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At Mind Matters News: Does Mt Rushmore contain no more information than Mt Fuji?

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As Jeffrey Shallit claims? That is, does intelligent intervention increase information? Is that intervention detectable by science methods? With 2 DVDs of the same storage capacity — one random noise and the other a film (BraveHeart, for example), how do we detect a difference? Robert J. Marks, one of the authors of Introduction to Evolutionary Informatics<,/em> thinks so:

In Define information before you talk about it, neurosurgeon Michael Egnor interviewed engineering prof Robert J. Marks on the way information, not matter, shapes our world (October 28, 2021). In the first portion, Egnor and Marks discussed questions like: Why do two identical snowflakes seem more meaningful “” target=”another”>more meaningful than one snowflake. Then they turned to the relationship between information and creativity. Is creativity a function of more information? Or is there more to it? Now, they ask, does human intervention make any difference? Does Mount Rushmore have no more information than Mount Fuji?

News, “Does Mt Rushmore contain no more information than Mt Fuji?” at Mind Matters News

Michael Egnor: Dr. Jeffrey Shallit, a mathematician at the University of Waterloo near Toronto, claims that Mount Rushmore doesn’t have any more information than Mount Fuji. I’d like to ask my guest today Dr. Robert Marks to answer that question.

Robert J. Marks: In terms of meaningful information I think it’s obvious. Michael, they used to say that it doesn’t take a brain surgeon to answer this or it doesn’t take a rocket scientist. Well, it turns out you’re a brain surgeon. And I’ve done work for NASA. And I got a NASA tech brief award. I guess that makes me a rocket scientist. So I think for both of us, the answer is obvious. Mount Rushmore contains more information than does Mount Fuji.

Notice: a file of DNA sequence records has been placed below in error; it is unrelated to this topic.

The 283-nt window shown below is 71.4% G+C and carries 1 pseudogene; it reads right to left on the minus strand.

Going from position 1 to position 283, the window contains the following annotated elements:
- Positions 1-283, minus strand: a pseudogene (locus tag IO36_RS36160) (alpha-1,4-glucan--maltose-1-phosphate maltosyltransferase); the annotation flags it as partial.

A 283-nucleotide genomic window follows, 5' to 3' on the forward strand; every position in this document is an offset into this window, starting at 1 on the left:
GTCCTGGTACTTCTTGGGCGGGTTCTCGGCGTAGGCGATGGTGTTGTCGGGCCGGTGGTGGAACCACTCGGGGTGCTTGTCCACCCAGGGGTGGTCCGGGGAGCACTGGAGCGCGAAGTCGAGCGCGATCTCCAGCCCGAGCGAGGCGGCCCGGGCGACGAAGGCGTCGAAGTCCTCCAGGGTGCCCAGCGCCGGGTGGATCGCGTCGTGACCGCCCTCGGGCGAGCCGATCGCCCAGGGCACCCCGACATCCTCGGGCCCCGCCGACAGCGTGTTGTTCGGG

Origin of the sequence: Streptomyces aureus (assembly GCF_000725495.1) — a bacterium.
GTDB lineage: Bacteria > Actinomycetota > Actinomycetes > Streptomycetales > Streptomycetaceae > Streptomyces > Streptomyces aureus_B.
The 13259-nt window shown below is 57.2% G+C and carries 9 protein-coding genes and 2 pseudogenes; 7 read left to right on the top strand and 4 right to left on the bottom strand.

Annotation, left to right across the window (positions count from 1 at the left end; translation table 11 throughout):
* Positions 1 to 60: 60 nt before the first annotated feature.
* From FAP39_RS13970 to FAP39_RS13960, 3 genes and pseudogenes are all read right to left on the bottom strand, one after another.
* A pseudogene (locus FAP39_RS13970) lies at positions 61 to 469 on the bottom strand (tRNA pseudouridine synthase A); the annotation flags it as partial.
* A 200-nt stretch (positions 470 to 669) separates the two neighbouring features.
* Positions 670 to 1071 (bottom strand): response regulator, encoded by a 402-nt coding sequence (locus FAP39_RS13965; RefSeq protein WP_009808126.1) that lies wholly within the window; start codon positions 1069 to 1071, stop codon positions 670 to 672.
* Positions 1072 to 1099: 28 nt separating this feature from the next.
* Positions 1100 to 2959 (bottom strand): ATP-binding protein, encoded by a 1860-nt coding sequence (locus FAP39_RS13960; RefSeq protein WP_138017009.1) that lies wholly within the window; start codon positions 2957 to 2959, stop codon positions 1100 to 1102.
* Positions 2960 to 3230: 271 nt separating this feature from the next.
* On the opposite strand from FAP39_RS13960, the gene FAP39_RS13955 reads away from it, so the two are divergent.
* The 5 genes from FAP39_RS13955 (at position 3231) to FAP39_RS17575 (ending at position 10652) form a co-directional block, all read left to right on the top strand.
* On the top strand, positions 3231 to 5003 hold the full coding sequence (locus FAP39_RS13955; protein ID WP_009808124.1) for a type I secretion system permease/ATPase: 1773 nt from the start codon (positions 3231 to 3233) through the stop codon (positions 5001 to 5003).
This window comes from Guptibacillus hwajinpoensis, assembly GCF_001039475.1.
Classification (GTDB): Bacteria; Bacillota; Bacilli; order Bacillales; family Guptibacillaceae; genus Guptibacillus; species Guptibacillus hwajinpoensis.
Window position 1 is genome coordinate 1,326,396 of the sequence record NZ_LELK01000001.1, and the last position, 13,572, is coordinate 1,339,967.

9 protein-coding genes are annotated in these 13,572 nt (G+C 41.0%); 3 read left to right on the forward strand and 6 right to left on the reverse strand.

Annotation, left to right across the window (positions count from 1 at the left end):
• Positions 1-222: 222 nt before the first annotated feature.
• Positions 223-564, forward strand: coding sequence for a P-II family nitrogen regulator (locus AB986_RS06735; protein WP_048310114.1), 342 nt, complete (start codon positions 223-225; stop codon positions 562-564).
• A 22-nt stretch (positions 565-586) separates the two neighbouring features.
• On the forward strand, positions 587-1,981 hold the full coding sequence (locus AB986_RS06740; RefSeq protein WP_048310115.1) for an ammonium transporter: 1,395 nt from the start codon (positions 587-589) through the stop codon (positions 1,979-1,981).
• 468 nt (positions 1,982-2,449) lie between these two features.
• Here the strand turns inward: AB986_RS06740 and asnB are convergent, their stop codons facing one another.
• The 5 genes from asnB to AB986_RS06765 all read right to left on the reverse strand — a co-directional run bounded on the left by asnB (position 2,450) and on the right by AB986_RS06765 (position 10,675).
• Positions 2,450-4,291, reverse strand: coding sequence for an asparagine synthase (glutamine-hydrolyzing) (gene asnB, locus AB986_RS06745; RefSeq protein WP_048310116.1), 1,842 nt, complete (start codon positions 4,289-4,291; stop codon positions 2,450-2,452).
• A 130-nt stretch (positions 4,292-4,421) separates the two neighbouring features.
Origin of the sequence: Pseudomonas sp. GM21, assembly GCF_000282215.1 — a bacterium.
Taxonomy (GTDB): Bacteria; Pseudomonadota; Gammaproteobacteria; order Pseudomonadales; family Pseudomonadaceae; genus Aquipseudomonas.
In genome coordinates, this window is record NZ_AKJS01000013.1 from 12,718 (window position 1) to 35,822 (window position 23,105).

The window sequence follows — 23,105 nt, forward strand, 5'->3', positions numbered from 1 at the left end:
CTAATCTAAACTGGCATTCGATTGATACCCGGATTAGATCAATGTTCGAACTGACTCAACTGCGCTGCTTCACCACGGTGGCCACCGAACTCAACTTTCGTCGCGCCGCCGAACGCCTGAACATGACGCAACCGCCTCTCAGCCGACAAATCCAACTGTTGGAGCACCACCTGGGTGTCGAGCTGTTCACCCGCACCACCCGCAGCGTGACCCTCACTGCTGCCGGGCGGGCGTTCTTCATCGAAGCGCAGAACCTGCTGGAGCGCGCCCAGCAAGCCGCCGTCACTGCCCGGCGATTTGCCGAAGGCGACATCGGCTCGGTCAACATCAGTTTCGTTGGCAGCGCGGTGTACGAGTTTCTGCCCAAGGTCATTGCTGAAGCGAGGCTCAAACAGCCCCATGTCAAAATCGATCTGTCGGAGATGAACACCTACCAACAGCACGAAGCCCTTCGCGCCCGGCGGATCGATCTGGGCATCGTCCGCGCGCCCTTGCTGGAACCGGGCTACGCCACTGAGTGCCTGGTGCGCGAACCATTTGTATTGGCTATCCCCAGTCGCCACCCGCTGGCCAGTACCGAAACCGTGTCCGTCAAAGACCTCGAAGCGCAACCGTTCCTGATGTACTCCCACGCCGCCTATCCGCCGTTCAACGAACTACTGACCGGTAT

This image has an empty alt attribute; its file name is Mount-Rushmore.jpg
Mt. Rushmore/Winkelvi (CC BY 4.0)

There’s more meaningful information on Mount Rushmore. There’s Lincoln and Roosevelt and Washington. And yeah, what do we get with Mount Fuji? We just get a big chocolate gumdrop.

Michael Egnor: Can we say what type of information the additional information on Mount Rushmore is?

Robert J. Marks: Yeah, this is an interesting question. I’m going to give an explanation, then dovetail into the answer. We can ask ourself the definition of two DVDs, both of which have the same storage capacity. One has the movie Braveheart. One has just random noise. And both of them take out the same amount of bytes.

Robert J. Marks: Can we say that the DVD of Mel Gibson’s Braveheart has more information than the noise? Yes, absolutely. If you talk about meaningful information, and as we talked about before, it depends on your definition of information. Certainly in the case of Shannon information, or possibly Kolmogorov information yeah, they’re the same. But neither one of those measures meaning. And so one has to go to specified complexity, the mathematics of specified complexity, specifically algorithmic specified complexity.

And I’ll give a little pitch here, in case people want to read more about it. It’s in Chapter Seven, of the book that I co-authored with design theorist William Dembski and Winston Ewert called Introduction to Evolutionary Informatics.

And the cool part about the book is that it references a lot more nerdy papers that have been published in archival prestigious journals and conferences. So you can read it there at kind of a layperson’s level, or you can dig deeper and go into the papers.